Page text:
[Python-Dev] PEP282 and the warnings framework

Vinay Sajip vinay_sajip@yahoo.co.uk
Fri, 17 May 2002 23:32:48 +0100

> [trying to strip the discussion down]
> Vinay Sajip wrote:
> > > this is an interesting point. LogRecord is the basic unit of the
> > logging.
> > > But you can not pass customized (subclassed) LogRecords without them
> > > beeing wrapped (read: contained) in another LogRecord instance. Thus
> > > you have to e.g. access 'record.msg' in filters.  Why two instances
> > > where one is enough, more flexible and pretty straightforward?
> >
> > There aren't two instances.
> and
> > ...
> > Next question: how to pass in this information? two choices spring to
> >
> > 1. Use a keyword argument, extra_info=None. (...) A passed in
> > value would become the extra_info attribute of the LogRecord.
> >
> > 2. Use the "msg" parameter, which all logging calls already have (...)
> >    it can be used by user-derived classes, which will find it in the msg
> >    of the LogRecord.
> are not very consistent statements <wink>.

No, because the first is saying how it *is*, the second is saying how it
*could be*. You see how hard I'm trying to accommodate you? <wink>

> > Slightly OT: There's a lot of people who think that the logging system
> > should be a completely generalized system for event generation and
> > processing. I've shied away from using a word like "Event", preferring
> > "LogRecord" which tries to indicate that this is a focused class for a
> > specific job.
> You will find in almost every major software system that events are
> generated, filtered and dispatched. I don't see the a problem if a
> logging module would live to these realities. Just because unix/sysloging

If it's a beneficial side effect you get for free, fine. If it imposes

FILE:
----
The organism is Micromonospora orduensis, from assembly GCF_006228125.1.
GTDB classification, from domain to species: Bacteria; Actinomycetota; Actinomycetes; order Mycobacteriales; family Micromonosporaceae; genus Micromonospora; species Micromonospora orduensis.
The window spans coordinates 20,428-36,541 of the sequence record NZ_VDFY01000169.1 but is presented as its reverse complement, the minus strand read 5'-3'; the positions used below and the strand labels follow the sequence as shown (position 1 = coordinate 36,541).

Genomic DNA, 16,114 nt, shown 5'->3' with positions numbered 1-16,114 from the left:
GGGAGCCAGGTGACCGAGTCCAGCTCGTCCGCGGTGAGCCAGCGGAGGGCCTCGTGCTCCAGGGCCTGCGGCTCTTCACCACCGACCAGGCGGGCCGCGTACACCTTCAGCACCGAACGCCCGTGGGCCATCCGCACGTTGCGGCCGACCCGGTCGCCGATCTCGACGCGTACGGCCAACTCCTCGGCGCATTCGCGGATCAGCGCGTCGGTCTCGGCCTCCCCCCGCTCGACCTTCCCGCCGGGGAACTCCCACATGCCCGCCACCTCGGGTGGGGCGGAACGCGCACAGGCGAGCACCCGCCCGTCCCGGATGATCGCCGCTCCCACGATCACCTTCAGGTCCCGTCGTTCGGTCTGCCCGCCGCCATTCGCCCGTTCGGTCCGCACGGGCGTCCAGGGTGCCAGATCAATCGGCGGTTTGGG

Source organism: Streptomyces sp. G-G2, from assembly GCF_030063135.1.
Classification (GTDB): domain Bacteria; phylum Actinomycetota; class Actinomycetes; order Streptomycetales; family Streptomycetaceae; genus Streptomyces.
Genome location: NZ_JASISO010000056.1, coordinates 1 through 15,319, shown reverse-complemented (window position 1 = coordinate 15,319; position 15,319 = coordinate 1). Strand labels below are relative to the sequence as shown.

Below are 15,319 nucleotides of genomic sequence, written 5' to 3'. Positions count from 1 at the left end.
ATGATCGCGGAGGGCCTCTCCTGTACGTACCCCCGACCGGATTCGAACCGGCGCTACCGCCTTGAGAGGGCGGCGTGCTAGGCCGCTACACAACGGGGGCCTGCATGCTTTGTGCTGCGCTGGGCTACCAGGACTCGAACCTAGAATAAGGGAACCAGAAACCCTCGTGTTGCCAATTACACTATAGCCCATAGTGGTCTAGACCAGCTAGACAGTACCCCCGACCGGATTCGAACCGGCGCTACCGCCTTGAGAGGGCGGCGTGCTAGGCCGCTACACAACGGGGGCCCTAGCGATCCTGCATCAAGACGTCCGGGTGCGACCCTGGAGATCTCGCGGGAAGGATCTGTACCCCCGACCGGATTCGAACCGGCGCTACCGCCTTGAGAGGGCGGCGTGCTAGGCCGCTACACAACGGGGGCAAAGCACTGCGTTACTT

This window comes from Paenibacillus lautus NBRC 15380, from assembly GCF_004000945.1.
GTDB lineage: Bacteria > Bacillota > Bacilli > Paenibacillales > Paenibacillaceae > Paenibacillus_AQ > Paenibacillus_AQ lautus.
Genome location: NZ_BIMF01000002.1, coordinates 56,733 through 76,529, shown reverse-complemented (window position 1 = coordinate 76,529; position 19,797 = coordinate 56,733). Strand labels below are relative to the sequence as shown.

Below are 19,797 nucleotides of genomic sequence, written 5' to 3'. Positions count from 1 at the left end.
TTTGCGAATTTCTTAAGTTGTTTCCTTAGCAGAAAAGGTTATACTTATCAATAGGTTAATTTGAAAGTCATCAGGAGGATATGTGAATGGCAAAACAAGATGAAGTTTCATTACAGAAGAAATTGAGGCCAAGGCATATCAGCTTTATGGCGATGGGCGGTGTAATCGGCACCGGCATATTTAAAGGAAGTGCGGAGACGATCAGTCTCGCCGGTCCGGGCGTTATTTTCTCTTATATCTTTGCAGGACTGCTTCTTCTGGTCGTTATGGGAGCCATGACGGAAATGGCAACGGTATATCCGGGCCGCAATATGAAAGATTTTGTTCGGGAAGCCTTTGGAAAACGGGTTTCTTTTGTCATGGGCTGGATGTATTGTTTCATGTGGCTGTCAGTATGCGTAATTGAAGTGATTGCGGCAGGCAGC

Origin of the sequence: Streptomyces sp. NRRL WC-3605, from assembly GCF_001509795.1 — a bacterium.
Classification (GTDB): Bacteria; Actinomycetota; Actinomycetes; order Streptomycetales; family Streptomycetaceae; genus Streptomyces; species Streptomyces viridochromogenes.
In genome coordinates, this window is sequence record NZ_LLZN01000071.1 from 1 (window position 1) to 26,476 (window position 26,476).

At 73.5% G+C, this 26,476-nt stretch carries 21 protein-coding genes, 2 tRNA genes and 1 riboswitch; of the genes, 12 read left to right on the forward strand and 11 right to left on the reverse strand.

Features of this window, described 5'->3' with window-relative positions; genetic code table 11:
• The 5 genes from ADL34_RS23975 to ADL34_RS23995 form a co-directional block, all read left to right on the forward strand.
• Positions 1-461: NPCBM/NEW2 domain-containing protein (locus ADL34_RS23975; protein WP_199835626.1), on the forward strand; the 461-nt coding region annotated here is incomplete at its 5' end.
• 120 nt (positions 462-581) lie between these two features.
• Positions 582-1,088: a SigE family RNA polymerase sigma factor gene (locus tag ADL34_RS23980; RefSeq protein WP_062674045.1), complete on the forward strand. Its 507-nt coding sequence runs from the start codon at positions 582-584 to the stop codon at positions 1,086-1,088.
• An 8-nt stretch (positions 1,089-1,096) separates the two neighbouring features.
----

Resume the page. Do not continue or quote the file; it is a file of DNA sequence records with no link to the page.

additional work for the simplest case, not so fine.

> or other software has evolved with string/severity-logging doesn't
> make it todays choice. IMO python's ease of working with classes/types
> *makes* a difference.

Yes, but you are missing the point that you *can* have flexibility of classe
s/types etc., and in my last post I just gave one example of how it could be
done. I'd prefer if you gave a specific critique of the approach I
suggested, indicating why it wouldn't work. For example, a particular
problem you are trying to solve which you just can't, with the existing
functionality or that proposed in my last post.

> In distributed transaction systems logging even provides some
> ACID-guarantees as it is used for driving the 2PC-protocol.
> Think about it a minute.  I don't say that python's logging must
> do this in the standard lib.

Okay, we've got some common ground here. I am not for a minute arguing that
the functionality you want is somehow "wrong". It's all a question of what
goes in the standard lib - at least for now, with the 2.3 release date
approaching. That's my focus, it probably makes me look a bit slow-witted.

> I appreciate your efforts but still disagree with your design decisions.
> This should not prevent us to make a break discussing these issues.

Holger, I'm sorry if you're losing patience with me. As my wife is often
telling me, sometimes I just don't get it ;-(

Thanks for your patience so far,


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